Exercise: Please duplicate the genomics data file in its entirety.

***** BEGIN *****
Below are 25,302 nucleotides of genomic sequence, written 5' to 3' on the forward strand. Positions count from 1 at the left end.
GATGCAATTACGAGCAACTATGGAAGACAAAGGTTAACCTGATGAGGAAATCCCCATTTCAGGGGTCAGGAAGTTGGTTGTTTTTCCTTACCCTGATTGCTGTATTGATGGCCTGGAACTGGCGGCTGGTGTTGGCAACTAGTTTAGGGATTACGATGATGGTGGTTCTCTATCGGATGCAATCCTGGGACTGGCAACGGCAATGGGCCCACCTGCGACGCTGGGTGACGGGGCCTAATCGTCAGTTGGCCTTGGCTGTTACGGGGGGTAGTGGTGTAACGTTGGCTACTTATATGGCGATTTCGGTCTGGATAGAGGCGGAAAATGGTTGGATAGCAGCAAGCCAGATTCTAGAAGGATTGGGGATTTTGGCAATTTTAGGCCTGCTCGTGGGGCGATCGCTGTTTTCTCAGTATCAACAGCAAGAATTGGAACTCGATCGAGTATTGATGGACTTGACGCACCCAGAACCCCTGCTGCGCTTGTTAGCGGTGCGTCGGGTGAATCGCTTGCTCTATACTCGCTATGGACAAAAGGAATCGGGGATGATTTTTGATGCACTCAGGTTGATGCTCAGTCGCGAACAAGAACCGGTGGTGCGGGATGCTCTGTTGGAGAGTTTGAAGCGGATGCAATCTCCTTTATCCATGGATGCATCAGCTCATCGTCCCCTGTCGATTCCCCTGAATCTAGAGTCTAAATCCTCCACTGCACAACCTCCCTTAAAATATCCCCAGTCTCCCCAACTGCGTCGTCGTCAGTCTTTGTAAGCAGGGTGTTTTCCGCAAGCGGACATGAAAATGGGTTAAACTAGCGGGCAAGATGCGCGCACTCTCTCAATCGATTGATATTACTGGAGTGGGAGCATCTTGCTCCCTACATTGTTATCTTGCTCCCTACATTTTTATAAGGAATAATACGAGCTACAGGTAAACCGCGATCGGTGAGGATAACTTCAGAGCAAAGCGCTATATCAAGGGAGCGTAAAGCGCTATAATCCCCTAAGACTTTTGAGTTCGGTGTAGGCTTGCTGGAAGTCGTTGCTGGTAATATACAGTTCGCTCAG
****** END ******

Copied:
Below are 25,302 nucleotides of genomic sequence, written 5' to 3' on the forward strand. Positions count from 1 at the left end.
GATGCAATTACGAGCAACTATGGAAGACAAAGGTTAACCTGATGAGGAAATCCCCATTTCAGGGGTCAGGAAGTTGGTTGTTTTTCCTTACCCTGATTGCTGTATTGATGGCCTGGAACTGGCGGCTGGTGTTGGCAACTAGTTTAGGGATTACGATGATGGTGGTTCTCTATCGGATGCAATCCTGGGACTGGCAACGGCAATGGGCCCACCTGCGACGCTGGGTGACGGGGCCTAATCGTCAGTTGGCCTTGGCTGTTACGGGGGGTAGTGGTGTAACGTTGGCTACTTATATGGCGATTTCGGTCTGGATAGAGGCGGAAAATGGTTGGATAGCAGCAAGCCAGATTCTAGAAGGATTGGGGATTTTGGCAATTTTAGGCCTGCTCGTGGGGCGATCGCTGTTTTCTCAGTATCAACAGCAAGAATTGGAACTCGATCGAGTATTGATGGACTTGACGCACCCAGAACCCCTGCTGCGCTTGTTAGCGGTGCGTCGGGTGAATCGCTTGCTCTATACTCGCTATGGACAAAAGGAATCGGGGATGATTTTTGATGCACTCAGGTTGATGCTCAGTCGCGAACAAGAACCGGTGGTGCGGGATGCTCTGTTGGAGAGTTTGAAGCGGATGCAATCTCCTTTATCCATGGATGCATCAGCTCATCGTCCCCTGTCGATTCCCCTGAATCTAGAGTCTAAATCCTCCACTGCACAACCTCCCTTAAAATATCCCCAGTCTCCCCAACTGCGTCGTCGTCAGTCTTTGTAAGCAGGGTGTTTTCCGCAAGCGGACATGAAAATGGGTTAAACTAGCGGGCAAGATGCGCGCACTCTCTCAATCGATTGATATTACTGGAGTGGGAGCATCTTGCTCCCTACATTGTTATCTTGCTCCCTACATTTTTATAAGGAATAATACGAGCTACAGGTAAACCGCGATCGGTGAGGATAACTTCAGAGCAAAGCGCTATATCAAGGGAGCGTAAAGCGCTATAATCCCCTAAGACTTTTGAGTTCGGTGTAGGCTTGCTGGAAGTCGTTGCTGGTAATATACAGTTCGCTCAG